Municipal Bond Forum

FMSbonds, Inc.’s Municipal Bond Forum is an exclusive opportunity for investors to submit questions and comments on the bond market or to respond to one of our articles.

To participate, just send us an e-mail. Be sure to include your name or initials and your state of residence. Posted e-mails may be edited for length and clarity. If you prefer a private response, please note that in your e-mail. Responses are provided by James A. Klotz, president and co-founder of FMSbonds, Inc., a municipal bond specialist for more than 35 years, and other members of the firm as noted.

Postings are listed by date. If you have any questions, please call us at 1-800-FMS-BOND (1-800-367-2663) or e-mail us.

What to look for – and avoid – in a muni bond broker

We have a “prudent-investor” broker with another firm who put over $1 million into Puerto Rico bonds. We almost “killed” him when we found out what he did. Now we have to watch him very carefully to make small investments and gain a decent return. Any advice? We have about $2 million still invested. We understand a lot depends on the actions of the current government in Puerto Rico, which is very slow to react.

M.G., New York

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Premium paid on muni bonds is a return on principal

I have a question about municipal bonds selling at a premium: If I buy, for example, a 10-year face-value muni bond with a 5% coupon for $1,000 par and pay a 10% premium over par, I pay $1,100 to buy the bond. When the bond matures, I get back $1,000 and earn the stated yield-to-maturity when I purchased the bond. Assume that I can roll over a maturing $1,000 bond and use the proceeds to obtain a new bond selling at $1,100. To obtain the $100 premium, assume I go into my checking account.

Isn’t the upfront $100 premium simply returned to me over the life of the bond in the form of a slice of each coupon interest payment? That is, isn’t repayment of the $100 premium simply a return of my investment ($100), not a return on my investment ($100)?


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Medicare Part B and tax-exempt income

I can sign up for Medicare soon and just learned that my rate for Part B could be double the minimum most others pay because the government will go back and refigure my taxes and add my tax-exempt interest to my income. This is very unfair. Has your company, and others that sell bonds, been contacting our representatives and trying to get this changed?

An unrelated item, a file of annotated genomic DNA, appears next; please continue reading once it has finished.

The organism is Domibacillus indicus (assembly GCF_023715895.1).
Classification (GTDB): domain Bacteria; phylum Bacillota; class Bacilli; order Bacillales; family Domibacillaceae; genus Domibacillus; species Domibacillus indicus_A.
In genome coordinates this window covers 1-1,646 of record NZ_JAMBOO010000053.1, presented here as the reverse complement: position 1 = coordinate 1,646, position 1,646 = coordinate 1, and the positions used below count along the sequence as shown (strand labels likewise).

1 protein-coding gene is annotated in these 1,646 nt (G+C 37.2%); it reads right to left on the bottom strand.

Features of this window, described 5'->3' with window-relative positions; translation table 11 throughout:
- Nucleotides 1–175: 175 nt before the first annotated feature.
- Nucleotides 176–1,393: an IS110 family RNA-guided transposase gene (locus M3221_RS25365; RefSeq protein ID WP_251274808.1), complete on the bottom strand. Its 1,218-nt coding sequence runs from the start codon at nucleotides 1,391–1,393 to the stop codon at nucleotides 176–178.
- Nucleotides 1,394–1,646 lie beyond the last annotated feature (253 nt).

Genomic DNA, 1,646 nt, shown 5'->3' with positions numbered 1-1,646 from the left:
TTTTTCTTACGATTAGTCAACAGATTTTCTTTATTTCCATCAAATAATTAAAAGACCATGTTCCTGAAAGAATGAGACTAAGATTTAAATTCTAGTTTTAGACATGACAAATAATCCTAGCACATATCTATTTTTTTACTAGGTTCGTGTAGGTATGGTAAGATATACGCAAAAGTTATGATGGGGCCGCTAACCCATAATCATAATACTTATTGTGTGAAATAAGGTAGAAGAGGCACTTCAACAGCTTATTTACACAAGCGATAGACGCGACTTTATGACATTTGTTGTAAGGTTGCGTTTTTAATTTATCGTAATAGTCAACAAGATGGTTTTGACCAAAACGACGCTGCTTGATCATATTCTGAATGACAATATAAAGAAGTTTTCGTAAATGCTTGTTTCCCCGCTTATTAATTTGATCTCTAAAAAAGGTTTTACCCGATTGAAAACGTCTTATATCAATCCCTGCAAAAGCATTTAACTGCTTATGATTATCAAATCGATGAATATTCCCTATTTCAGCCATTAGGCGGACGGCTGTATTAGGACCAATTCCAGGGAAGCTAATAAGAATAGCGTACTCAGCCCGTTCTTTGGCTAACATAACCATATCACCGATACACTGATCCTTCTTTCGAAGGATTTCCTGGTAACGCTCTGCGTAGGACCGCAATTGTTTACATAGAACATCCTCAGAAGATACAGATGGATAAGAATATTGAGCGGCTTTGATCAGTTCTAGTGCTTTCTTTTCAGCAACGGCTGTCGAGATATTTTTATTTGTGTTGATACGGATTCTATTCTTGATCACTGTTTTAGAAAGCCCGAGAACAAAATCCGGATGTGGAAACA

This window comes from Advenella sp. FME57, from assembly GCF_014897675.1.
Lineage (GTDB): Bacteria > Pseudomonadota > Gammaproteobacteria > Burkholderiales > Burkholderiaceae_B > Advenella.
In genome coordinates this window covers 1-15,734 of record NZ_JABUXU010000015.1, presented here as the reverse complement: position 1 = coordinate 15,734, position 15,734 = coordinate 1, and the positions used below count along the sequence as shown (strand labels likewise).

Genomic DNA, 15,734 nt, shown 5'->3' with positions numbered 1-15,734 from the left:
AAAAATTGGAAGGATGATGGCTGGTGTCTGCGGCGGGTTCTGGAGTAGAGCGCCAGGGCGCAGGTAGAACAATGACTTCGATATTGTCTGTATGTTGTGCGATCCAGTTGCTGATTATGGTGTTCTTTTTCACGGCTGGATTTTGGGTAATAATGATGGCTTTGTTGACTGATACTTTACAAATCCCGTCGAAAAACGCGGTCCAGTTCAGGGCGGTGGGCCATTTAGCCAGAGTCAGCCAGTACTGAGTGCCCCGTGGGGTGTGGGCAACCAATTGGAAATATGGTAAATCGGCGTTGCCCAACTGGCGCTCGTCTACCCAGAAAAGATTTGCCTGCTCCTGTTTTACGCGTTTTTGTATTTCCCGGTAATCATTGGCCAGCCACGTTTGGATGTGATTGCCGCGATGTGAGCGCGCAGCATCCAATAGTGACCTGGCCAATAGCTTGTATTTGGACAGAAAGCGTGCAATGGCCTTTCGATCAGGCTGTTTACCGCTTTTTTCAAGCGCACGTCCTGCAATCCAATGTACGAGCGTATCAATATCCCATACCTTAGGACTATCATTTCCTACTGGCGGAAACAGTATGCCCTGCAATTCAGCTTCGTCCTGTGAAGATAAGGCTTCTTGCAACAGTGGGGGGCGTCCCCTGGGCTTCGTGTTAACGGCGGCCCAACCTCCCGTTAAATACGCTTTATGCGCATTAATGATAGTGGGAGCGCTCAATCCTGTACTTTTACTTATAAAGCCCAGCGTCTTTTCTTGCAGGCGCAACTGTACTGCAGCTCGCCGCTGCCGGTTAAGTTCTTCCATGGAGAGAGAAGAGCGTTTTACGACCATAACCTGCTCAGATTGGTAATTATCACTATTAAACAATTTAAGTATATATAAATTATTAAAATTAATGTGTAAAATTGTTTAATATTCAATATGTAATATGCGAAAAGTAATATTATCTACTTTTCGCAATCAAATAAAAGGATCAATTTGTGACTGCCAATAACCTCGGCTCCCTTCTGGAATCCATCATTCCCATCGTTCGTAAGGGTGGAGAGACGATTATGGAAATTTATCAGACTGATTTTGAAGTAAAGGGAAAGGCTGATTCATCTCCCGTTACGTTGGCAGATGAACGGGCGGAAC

R.L., Missouri

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Too quick to judge merits of premium muni bonds

I live in a retirement community where the chief financial officer is a volunteer and not educated in investments. We have a $2 million bond portfolio that she manages. She buys all five-year, high yield (4.00% to 5.00% in today’s 1.00% market) munis with stiff premiums. A recent purchase was a $50,000 par value 4.90% California muni with a five-year maturity (we live in CA) for which she paid over $58,000. The whole portfolio is like that. Please explain why she shouldn’t buy premium bonds; she won’t listen to me. Or call me crazy and tell me it’s OK to rack up $80,000 in premiums in this portfolio.

C.G., California

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HQLA Rule Change Good For Muni Investors

I’m surprised by your article, “House Votes To Treat Munis As ‘High Quality’ In Bank Rule.” Munis mainly trade by appointment only, and based on my own experience during the 2007-2008 crisis, there was a lack of liquidity in munis, with prices taking a beating.

Now, don’t get me wrong, as I bought into the distress we were experiencing back then and wound up with very profitable positions in the end.

But given how few munis trade in any size, other than maybe “AAA” and “AA” bonds issued by states, I’d hardly call munis a highly liquid class of instruments.

I think the House bill is ill informed. In the past, you’ve said munis are bought mainly to buy and hold until maturity by retail investors, so why would those types of investments now be considered good sources of liquidity for big banks during times of stress?

Seems a bit disingenuous to me, given all your past postings.


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But what about inflation?

In your interesting article, “Just How Smart is the ‘Intelligent Investor’?” you seem to avoid considering inflation. While it’s low now, historically, it can be quite high. Thus, a 4.00% real yield for a long-term bond can be eaten by inflation down to almost nothing or worse by the end of its term. In addition, though the risk of default is small, it is no longer as small as it was in the past. I’ve had several bonds default in whole or in part. In addition, if for any reason you need to sell the bonds and the interest rate has moved up, as it most likely will, you will lose capital. For those reasons, long-term-munis are not as attractive as you present them. But I bet you knew all that! I’ve been in and out of munis for more than 30 years.

G.H., California

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